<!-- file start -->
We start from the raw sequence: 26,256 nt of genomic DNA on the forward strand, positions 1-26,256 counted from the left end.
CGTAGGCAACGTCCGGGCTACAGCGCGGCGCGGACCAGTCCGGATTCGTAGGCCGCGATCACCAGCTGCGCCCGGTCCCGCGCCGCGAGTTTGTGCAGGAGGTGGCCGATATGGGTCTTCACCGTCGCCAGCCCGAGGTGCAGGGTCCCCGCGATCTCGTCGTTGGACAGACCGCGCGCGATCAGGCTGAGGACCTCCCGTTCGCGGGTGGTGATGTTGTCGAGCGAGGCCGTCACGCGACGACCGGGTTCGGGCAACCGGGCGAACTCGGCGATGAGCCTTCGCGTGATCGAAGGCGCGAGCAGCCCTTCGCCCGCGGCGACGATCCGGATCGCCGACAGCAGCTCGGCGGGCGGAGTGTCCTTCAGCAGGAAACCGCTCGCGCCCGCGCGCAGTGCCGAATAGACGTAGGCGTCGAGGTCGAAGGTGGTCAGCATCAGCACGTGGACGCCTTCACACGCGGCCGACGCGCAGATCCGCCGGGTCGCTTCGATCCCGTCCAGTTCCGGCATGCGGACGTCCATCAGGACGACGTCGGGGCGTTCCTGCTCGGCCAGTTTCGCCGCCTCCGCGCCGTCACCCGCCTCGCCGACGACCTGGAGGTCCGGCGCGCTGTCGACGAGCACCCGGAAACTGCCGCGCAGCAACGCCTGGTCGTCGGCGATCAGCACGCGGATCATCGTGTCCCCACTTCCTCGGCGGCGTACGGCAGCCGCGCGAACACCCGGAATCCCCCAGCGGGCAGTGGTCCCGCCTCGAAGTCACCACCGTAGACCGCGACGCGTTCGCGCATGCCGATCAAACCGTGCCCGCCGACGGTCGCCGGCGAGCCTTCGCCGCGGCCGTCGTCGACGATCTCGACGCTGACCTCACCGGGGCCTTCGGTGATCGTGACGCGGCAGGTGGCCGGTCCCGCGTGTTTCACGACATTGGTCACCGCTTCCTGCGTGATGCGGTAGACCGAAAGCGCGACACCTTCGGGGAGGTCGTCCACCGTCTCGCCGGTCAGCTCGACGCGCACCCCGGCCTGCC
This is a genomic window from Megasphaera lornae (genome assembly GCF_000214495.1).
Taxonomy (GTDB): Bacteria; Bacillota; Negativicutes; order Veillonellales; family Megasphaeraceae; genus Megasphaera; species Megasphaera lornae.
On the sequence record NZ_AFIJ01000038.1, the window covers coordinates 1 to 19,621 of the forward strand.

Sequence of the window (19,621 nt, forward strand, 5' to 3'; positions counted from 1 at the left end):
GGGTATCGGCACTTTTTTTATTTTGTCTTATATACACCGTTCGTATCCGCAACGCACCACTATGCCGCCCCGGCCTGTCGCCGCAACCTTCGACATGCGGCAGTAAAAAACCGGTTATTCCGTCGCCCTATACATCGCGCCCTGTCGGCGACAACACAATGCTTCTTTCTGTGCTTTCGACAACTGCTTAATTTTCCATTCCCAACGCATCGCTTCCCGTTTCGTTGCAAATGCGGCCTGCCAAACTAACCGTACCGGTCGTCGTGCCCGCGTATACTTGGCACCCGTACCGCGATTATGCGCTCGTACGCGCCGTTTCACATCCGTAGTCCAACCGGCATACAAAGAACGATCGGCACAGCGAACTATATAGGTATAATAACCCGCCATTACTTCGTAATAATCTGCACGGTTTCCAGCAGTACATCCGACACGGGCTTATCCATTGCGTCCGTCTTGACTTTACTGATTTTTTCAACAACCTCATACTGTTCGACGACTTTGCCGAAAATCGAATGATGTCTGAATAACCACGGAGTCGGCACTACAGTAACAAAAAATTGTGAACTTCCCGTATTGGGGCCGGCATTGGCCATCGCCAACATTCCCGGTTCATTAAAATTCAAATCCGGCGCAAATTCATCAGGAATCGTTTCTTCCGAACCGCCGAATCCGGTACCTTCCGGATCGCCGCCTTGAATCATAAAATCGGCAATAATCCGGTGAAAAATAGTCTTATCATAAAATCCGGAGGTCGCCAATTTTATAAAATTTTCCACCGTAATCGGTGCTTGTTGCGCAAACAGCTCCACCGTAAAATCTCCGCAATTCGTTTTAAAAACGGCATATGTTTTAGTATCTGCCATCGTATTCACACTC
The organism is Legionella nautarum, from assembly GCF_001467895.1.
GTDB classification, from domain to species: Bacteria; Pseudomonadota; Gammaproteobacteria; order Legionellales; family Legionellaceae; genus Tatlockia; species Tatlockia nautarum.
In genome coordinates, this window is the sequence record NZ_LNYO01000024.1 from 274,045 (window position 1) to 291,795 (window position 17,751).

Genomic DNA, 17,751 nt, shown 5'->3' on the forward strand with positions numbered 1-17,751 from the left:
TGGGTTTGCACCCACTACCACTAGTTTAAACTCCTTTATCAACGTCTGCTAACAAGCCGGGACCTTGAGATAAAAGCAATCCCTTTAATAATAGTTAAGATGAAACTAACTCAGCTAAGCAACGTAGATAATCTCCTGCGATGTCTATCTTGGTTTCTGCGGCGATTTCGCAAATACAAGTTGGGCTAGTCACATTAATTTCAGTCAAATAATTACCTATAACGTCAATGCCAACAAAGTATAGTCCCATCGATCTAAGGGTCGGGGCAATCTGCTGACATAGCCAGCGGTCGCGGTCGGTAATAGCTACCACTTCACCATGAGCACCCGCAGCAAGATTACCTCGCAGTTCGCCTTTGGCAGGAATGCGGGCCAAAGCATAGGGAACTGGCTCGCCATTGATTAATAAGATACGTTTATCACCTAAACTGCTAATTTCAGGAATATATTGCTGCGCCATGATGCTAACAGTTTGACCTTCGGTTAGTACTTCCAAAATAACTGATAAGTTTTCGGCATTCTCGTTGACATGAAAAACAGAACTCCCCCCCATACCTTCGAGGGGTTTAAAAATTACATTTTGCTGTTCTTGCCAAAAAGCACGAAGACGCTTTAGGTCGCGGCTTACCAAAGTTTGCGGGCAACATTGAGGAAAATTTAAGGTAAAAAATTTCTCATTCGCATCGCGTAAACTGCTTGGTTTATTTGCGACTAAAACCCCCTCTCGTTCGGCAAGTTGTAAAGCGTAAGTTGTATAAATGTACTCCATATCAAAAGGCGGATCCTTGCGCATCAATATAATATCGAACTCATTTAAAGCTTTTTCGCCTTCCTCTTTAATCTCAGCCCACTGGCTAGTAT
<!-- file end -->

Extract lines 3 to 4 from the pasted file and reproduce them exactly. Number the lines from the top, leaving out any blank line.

This is a genomic window from Megasphaera lornae (genome assembly GCF_000214495.1).
Taxonomy (GTDB): Bacteria; Bacillota; Negativicutes; order Veillonellales; family Megasphaeraceae; genus Megasphaera; species Megasphaera lornae.